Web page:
The Ripeness Rule in Taking Cases is Based on SCOTUS’ Misreading of Tennessee Law.

Recent high-class law blogs have been taking Justice Antonin Scalia to task for his assertedly “cringeworthy” attribution of a legal argument to the EPA, whereas it had been made by a party in an earlier case. Oh, dear. See Jacob Gershman, Supreme Court Corrects Scalia’s “Cringeworthy” Error in Pollution Case, Wall Street Journal Law Blog, April 4, 2014, This error had no effect on the substantive law in issue, and was promptly corrected, but not before inspiring snarky commentary aimed at Scalia charging him with not knowing what was in his earlier opinion.

Also, Justice Kagan got it from the bloggers for misstating the original location of the Jewish-American community. Oy. Adam Liptak, Final Word on U.S. Law Isn’t: Supreme Court Keeps Editing, N.Y. Times, May 25, 2014. To say nothing of Justice Alito also getting it for his asserted statistical methodology shortcomings.

But what has not received any attention among the legal mavens scrutinizing Supreme Court opinions, is that in an earlier important opinion in which the Court (speaking through Justice Harry Blackmun), committed a far worse, doctrinal blunder that misinterpreted Tennessee takings law, and thereby distorted federal law of ripeness, thus de facto barring American property owners from receiving consideration of their federal constitutional claims in taking cases.

It isn’t every day that a state supreme court lays it on the line and makes clear that the U. S. Supreme Court has misunderstood a state law rule, but it happens and it has happened again in the takings field. You may recall that in Williamson County etc. Commission v. Hamilton Bank, 473 U.S. 172, 194-195 (1985),the Supreme Court refused to provide relief to the aggrieved property owner seeking compensation for a regulatory taking of its land by confiscatory land-use regulations because it found the case unripe. Why? Because, among other things, the owner who claimed compensation for a regulatory taking of its property had not first sought just compensation in the state courts. Why would such a detour through state courts be necessary? No other species of plaintiffs suing under 42 U.S.C. § 1943 is required to do so. Indeed, in Patsy v. Board of Regents, the Justices made it clear that no exhaustion of state remedies is required before suing in federal court under 42 U.S.C. § 1983 for a violation of constitutional rights. True enough, Justice Blackmun characterized this procedural wrinkle as a search for ripeness, not as exhaustion of state remedies. But in practice this thin distinction has been largely ignored by lower federal courts which demand that plaintiffs claiming uncompensated regulatory takings, first exhaust all their available state remedies.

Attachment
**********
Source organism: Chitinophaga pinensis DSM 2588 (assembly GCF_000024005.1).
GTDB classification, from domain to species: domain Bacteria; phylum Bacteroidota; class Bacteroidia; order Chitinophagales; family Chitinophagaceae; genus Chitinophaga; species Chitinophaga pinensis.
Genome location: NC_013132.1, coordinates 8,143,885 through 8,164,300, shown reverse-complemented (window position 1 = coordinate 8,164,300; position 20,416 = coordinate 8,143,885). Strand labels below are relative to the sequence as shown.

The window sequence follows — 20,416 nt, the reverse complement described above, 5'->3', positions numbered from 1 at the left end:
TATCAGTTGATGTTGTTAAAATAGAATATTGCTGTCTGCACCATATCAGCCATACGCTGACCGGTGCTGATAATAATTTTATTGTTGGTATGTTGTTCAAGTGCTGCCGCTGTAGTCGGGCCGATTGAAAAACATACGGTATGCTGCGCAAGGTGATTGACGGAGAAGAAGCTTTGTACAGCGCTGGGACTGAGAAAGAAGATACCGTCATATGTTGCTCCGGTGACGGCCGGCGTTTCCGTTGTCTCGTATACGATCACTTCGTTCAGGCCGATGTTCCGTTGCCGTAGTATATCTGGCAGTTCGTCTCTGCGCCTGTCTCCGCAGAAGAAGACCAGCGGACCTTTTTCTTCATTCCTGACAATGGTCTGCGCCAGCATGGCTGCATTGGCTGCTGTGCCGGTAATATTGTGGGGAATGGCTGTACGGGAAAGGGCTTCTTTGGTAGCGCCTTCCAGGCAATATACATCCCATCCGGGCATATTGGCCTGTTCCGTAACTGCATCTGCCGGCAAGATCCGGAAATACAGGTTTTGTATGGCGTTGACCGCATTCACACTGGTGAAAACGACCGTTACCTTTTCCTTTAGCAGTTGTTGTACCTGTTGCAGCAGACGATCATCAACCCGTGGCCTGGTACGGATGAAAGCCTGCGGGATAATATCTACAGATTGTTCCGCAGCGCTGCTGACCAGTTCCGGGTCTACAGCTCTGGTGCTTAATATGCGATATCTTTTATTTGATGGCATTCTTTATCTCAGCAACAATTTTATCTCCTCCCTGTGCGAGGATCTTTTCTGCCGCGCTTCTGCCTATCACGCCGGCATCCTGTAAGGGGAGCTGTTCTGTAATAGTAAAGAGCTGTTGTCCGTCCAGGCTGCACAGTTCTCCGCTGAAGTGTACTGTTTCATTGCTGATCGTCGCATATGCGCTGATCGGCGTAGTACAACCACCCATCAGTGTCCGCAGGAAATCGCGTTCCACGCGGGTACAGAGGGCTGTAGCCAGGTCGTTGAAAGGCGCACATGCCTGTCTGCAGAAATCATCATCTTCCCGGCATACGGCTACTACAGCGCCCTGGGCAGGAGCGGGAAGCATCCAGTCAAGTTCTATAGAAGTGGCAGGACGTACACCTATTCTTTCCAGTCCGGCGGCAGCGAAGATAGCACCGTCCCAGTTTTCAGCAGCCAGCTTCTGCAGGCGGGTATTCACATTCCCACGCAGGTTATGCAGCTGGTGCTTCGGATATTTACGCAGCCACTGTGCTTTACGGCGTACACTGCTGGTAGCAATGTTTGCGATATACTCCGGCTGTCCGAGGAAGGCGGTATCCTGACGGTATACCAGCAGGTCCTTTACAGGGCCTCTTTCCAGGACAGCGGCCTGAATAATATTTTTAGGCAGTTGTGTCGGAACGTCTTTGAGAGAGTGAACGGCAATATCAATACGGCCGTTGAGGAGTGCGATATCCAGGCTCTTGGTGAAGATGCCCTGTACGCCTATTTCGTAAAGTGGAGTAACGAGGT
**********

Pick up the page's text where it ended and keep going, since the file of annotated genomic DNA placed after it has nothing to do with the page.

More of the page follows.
Thus, in Williamson County, the court asserted that a taking of private property is unconstitutional only when accomplished without just compensation, so the property owners’ claim of taking is unripe until after they seek but are denied the lacking compensation by state courts. But the same is true of all rights – including life and liberty – that are protected by the Due Process Clause of the 14th Amendment. They may not be impaired without due process, but are substantively fair game if due process is provided. But only the plaintiffs in taking cases are required to “ripen” their federal causes of action by first suing for relief in state court.

What makes this procedure really bad is that when the taking plaintiffs duly comply with Williamson County, and take their detour through state courts, they discover that the state court decision is deemed by the federal courts to be res judicata, and they thus can never obtain an adjudication of their federal constitutional claims.

The Court’s ripeness holding in Williamson County was explicit and unmistakable: “If the [state] government has provided an adequate process for obtaining compensation, and if resort to that process ‘[yields] just compensation,’ then the property owner ‘has no claim against the government for a taking,’” and therefore it follows that “the property owner cannot claim a violation of the Just Compensation Clause until it has used the procedure and been denied just compensation.” “The Tennessee state courts have interpreted § 29-16-123 to allow recovery through inverse condemnation where the ‘taking’ is effected by restrictive zoning laws or development regulations.” Emphasis added. Thus, said the court, since the Williamson County plaintiffs failed to sue first in state court, their taking claim was unripe and its filing in federal court was premature. That would have been bad enough, but we have learned since then Tennessee law said no such thing. Rather, Tennessee law in question is limited to providing relief in cases of physical takings, not regulatory takings. Don’t take my word for it; you can easily check it out for yourself. Just keep on reading.